Endangered tiger killed in Myanmar after attack

Soldiers and local authorities hunted the animal 'to prevent danger to villagers' after it mauled the two men


Afp February 25, 2016
PHOTO COURTESY: MYAWADDY NEWS

YANGON: An endangered tiger was shot dead by security forces in eastern Myanmar Thursday after it attacked local fishermen as they tended their nets, the state military newspaper reported.

Soldiers and local authorities hunted the animal "to prevent danger to villagers" after it mauled the two men in the early hours of the morning, the army's Myawaddy paper said in a post on its Facebook page.

Myanmar's tiger population is a fraction of what it used to be.

The country created the world's biggest tiger reserve in northern Kachin state, but in 2010 that park was estimated to contain just 50 tigers.

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The report on the attack in Kawkareik, Karen state, showed pictures of the dead animal surrounded by people taking pictures on their phones, along with graphic images of a deep gash on the back of one of the men.

Deforestation and poaching have devastated tiger numbers in Asia, with recent estimates from the International Union for Conservation of Nature (IUCN) putting the global population at just 2,154.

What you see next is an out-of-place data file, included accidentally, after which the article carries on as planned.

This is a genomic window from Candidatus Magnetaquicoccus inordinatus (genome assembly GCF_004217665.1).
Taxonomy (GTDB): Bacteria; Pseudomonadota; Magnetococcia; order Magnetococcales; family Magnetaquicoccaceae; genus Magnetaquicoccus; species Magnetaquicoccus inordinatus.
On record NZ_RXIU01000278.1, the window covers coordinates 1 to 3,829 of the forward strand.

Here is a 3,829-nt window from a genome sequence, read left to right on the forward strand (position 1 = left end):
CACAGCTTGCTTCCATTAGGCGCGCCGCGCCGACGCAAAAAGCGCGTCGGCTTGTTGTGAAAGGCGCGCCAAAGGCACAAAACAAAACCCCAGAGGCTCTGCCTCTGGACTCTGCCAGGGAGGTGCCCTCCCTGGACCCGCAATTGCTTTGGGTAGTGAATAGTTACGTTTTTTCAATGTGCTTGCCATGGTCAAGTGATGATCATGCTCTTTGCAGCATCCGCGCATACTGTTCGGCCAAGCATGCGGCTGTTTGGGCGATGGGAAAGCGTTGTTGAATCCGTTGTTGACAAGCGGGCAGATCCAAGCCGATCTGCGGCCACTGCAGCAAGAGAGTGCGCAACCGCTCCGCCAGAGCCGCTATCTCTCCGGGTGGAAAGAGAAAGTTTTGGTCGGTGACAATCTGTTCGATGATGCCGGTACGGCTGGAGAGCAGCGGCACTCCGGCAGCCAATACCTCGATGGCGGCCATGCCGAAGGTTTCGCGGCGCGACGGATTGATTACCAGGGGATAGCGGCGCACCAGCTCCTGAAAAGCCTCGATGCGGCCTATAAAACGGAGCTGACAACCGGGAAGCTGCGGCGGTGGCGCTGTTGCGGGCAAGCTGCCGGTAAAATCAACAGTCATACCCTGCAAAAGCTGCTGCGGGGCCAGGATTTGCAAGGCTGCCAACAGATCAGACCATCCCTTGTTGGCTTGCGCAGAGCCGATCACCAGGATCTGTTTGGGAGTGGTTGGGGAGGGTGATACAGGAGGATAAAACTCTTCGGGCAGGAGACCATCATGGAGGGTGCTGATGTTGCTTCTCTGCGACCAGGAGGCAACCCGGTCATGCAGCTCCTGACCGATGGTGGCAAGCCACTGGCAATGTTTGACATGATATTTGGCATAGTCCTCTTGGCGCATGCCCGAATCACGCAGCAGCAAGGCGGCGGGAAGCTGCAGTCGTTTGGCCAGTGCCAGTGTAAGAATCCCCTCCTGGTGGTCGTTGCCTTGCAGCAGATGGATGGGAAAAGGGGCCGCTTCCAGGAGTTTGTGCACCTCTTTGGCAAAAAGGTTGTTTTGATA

A forestry department official said civilian authorities were seeking further information on the tiger killing, adding that a local military-linked militia was thought to have shot the animal.

He said a few tigers were thought to be living in Karen's mountains, but that no surveys have been done in decades because of the presence of various armed groups.

"Tigers are very rare. It is critical to preserve them," he said. "There is not much left for them to eat in the forest because of deforestation, so their behaviour has changed," he told AFP, requesting anonymity.

Myanmar has been wracked by conflict between the national military and ethnic armed groups for over half a century.

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While conservationists applauded the creation of Kachin's tiger reserve, conflict and the close proximity of China -- the world's largest consumer of tiger parts -- have raised fears for its sustainability.

IUCN says Myanmar is one of several Southeast Asian nations that do not support breeding tiger populations.

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